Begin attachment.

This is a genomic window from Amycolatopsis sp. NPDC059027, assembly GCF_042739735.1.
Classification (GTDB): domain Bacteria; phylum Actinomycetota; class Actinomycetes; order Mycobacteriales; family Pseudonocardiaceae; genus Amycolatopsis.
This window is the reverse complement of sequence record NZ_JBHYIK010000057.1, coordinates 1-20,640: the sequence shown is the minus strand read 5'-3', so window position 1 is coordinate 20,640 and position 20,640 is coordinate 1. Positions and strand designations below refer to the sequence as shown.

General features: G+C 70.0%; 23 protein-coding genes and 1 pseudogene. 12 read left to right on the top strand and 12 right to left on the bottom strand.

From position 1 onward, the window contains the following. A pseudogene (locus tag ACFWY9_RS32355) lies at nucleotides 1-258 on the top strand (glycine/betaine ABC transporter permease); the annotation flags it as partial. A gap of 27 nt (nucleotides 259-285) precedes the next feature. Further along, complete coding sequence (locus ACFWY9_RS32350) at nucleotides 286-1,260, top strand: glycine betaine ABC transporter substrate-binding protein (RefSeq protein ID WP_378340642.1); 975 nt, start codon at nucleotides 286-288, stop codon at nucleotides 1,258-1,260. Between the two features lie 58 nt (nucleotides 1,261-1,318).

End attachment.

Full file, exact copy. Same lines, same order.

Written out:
This is a genomic window from Amycolatopsis sp. NPDC059027, assembly GCF_042739735.1.
Classification (GTDB): domain Bacteria; phylum Actinomycetota; class Actinomycetes; order Mycobacteriales; family Pseudonocardiaceae; genus Amycolatopsis.
This window is the reverse complement of sequence record NZ_JBHYIK010000057.1, coordinates 1-20,640: the sequence shown is the minus strand read 5'-3', so window position 1 is coordinate 20,640 and position 20,640 is coordinate 1. Positions and strand designations below refer to the sequence as shown.

General features: G+C 70.0%; 23 protein-coding genes and 1 pseudogene. 12 read left to right on the top strand and 12 right to left on the bottom strand.

From position 1 onward, the window contains the following. A pseudogene (locus tag ACFWY9_RS32355) lies at nucleotides 1-258 on the top strand (glycine/betaine ABC transporter permease); the annotation flags it as partial. A gap of 27 nt (nucleotides 259-285) precedes the next feature. Further along, complete coding sequence (locus ACFWY9_RS32350) at nucleotides 286-1,260, top strand: glycine betaine ABC transporter substrate-binding protein (RefSeq protein ID WP_378340642.1); 975 nt, start codon at nucleotides 286-288, stop codon at nucleotides 1,258-1,260. Between the two features lie 58 nt (nucleotides 1,261-1,318).